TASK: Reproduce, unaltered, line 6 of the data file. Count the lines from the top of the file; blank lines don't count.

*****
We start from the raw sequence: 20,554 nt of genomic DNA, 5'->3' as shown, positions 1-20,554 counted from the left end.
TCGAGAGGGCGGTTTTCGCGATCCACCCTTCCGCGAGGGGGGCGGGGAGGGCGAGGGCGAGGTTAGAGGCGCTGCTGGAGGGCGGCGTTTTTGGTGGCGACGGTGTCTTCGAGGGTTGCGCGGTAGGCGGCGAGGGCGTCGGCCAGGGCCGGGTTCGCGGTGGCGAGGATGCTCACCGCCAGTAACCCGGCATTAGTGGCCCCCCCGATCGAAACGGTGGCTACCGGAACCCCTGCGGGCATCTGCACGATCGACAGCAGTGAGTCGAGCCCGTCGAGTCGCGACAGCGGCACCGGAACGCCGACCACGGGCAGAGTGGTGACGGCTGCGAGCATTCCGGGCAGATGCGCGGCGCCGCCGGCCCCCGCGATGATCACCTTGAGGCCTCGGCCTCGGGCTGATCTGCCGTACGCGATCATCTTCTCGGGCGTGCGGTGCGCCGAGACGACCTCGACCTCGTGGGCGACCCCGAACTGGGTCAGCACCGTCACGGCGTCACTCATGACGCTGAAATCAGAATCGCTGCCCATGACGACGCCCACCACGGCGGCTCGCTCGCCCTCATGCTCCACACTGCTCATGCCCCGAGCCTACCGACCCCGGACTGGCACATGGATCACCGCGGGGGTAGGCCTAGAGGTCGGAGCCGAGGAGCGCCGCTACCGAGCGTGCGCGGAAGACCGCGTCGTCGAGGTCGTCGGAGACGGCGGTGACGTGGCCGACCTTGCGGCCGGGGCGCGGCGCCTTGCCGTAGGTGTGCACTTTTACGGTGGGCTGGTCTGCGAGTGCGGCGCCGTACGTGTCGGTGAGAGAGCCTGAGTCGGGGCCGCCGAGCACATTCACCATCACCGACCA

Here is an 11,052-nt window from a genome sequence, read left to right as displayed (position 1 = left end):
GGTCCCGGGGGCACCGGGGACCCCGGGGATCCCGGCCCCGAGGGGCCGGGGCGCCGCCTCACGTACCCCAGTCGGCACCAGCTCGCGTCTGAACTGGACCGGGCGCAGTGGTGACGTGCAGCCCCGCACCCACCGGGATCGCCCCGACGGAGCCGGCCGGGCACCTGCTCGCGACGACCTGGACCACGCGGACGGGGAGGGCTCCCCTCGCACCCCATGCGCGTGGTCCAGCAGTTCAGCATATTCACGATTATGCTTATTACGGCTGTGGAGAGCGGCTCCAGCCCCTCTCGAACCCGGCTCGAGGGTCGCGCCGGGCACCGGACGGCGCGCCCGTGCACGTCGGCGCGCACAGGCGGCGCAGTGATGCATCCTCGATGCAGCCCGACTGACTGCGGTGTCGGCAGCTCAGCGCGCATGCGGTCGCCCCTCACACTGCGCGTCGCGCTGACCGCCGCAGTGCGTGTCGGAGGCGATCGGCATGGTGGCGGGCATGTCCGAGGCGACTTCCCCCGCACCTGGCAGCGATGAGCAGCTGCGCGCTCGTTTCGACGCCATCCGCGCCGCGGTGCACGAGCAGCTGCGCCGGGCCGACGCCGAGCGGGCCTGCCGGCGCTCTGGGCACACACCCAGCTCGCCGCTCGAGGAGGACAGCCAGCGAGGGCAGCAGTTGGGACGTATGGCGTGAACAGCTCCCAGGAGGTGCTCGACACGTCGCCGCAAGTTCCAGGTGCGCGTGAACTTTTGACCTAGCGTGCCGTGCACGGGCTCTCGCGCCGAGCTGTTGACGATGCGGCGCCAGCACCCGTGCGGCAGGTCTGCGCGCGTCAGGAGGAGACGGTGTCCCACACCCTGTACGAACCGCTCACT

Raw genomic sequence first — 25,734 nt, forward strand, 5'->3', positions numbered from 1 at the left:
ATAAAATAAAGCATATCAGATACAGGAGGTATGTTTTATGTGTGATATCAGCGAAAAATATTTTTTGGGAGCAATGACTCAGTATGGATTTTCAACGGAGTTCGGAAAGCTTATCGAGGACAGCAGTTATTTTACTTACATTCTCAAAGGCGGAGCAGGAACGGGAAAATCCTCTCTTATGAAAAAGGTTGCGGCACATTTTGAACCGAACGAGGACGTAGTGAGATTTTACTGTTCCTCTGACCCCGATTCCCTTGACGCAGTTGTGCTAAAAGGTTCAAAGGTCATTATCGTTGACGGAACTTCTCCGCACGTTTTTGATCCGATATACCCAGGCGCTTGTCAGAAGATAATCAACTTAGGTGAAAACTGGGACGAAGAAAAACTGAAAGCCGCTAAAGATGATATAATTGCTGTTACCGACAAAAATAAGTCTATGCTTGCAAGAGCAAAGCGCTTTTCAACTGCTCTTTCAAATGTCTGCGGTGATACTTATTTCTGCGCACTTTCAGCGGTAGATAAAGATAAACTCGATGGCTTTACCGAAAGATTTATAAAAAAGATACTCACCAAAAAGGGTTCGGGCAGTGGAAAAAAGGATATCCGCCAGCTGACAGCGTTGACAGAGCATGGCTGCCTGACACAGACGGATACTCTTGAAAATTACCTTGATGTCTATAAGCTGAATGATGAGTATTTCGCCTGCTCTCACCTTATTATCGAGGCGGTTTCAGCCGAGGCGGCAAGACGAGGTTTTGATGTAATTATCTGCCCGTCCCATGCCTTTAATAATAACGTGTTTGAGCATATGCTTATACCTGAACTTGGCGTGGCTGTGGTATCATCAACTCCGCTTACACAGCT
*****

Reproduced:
ATAAAATAAAGCATATCAGATACAGGAGGTATGTTTTATGTGTGATATCAGCGAAAAATATTTTTTGGGAGCAATGACTCAGTATGGATTTTCAACGGAGTTCGGAAAGCTTATCGAGGACAGCAGTTATTTTACTTACATTCTCAAAGGCGGAGCAGGAACGGGAAAATCCTCTCTTATGAAAAAGGTTGCGGCACATTTTGAACCGAACGAGGACGTAGTGAGATTTTACTGTTCCTCTGACCCCGATTCCCTTGACGCAGTTGTGCTAAAAGGTTCAAAGGTCATTATCGTTGACGGAACTTCTCCGCACGTTTTTGATCCGATATACCCAGGCGCTTGTCAGAAGATAATCAACTTAGGTGAAAACTGGGACGAAGAAAAACTGAAAGCCGCTAAAGATGATATAATTGCTGTTACCGACAAAAATAAGTCTATGCTTGCAAGAGCAAAGCGCTTTTCAACTGCTCTTTCAAATGTCTGCGGTGATACTTATTTCTGCGCACTTTCAGCGGTAGATAAAGATAAACTCGATGGCTTTACCGAAAGATTTATAAAAAAGATACTCACCAAAAAGGGTTCGGGCAGTGGAAAAAAGGATATCCGCCAGCTGACAGCGTTGACAGAGCATGGCTGCCTGACACAGACGGATACTCTTGAAAATTACCTTGATGTCTATAAGCTGAATGATGAGTATTTCGCCTGCTCTCACCTTATTATCGAGGCGGTTTCAGCCGAGGCGGCAAGACGAGGTTTTGATGTAATTATCTGCCCGTCCCATGCCTTTAATAATAACGTGTTTGAGCATATGCTTATACCTGAACTTGGCGTGGCTGTGGTATCATCAACTCCGCTTACACAGCT